Mitral Valve Disease

Mitral valve disease is the most prevalent form of heart valve disease.

The heart has four valves that open and close, alternately, with each heartbeat. All four valves are made of thin leaflets that prevent the blood from flowing backward into the heart and allow it to move forward, feeding the rest of the body. Valvular disease occurs in many forms and can affect any of the four valves of the heart.

The mitral valve is located on the left side of the heart. It lies between the left atrium (the upper heart chamber) and the left ventricle (the lower heart chamber), regulating the flow of blood between these two chambers. The mitral valve has two leaflets (flaps) which open and close to regulate the flow of blood. As the inflow valve for the left ventricle, it closes when the ventricle squeezes blood out to the body and then opens to let more blood into the ventricle. The most common diseases affecting the mitral valve are mitral valve regurgitation and mitral stenosis, which can affect the mitral valve's ability to regulate blood flow.

When a valve leaks (regurgitation), there is backflow of blood, which can cause enlargement and weakening of the heart’s chambers, and eventual heart failure. On the other hand, when a valve fails to open properly (stenosis), blood cannot move across the valve and the heart may not be able to pump enough blood to the body.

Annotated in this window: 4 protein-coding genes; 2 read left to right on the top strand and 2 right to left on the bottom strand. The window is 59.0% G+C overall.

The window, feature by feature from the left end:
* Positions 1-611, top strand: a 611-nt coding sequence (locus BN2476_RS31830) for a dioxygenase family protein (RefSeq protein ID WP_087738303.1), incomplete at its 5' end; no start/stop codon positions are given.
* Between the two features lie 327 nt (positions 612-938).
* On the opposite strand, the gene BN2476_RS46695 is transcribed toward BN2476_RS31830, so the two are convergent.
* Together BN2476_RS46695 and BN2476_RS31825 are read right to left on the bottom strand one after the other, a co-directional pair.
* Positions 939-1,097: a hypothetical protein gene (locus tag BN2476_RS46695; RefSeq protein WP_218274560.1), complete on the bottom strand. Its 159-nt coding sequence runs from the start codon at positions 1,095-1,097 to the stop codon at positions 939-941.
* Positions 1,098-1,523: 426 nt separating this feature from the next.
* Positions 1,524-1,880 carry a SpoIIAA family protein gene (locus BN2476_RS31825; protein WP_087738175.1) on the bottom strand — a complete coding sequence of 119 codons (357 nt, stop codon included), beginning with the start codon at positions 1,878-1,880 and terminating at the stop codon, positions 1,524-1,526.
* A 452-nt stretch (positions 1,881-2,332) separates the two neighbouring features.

These conditions are potentially serious impediments to heart function, often hindering or reversing the natural flow of blood through the heart. Mitral valve disease causes the heart to work harder than normal in order to compensate for the reduction in blood flow. Eventually this will cause a weakening of the heart muscle, which increases the risk of irreversible damage and heart failure.

Someone with mitral valve disease will experience shortness of breath, particularly during exertion, and heart palpitations, weakness and fatigue, chest pain (angina), frequent respiratory infections or coughing sometimes with blood-tinged sputum. These symptoms will reduce one's quality of life and potentially death if left untreated.

Some patients with mitral valve disease have additional heart problems such as coronary disease, atrial fibrillation, or tricuspid valve disease. In addition to treatment for mitral valve disease, they may require procedures such as MAZE for atrial fibrillation, repair of the tricuspid valve, or a heart transplant.

Valvular disease has many causes, including coronary artery disease, congenital defects, advanced age and infection. Rheumatic heart disease, although greatly diminished since the advent of antibiotics to treat streptococcal infections, still affects more than 1 million Americans and causes about 6,000 deaths per year.

NYP/Columbia surgeons now use open surgery, minimally invasive approaches and percutaneous approaches to repair a valve or replace it with a tissue substitute. The Columbia Heart Valve Center offers medical, surgical, and interventional options to treat mitral valve disease; learn more about the Heart Valve Center here.

Dr. Craig Smith – What should I know before I have mitral valve repair or replacement?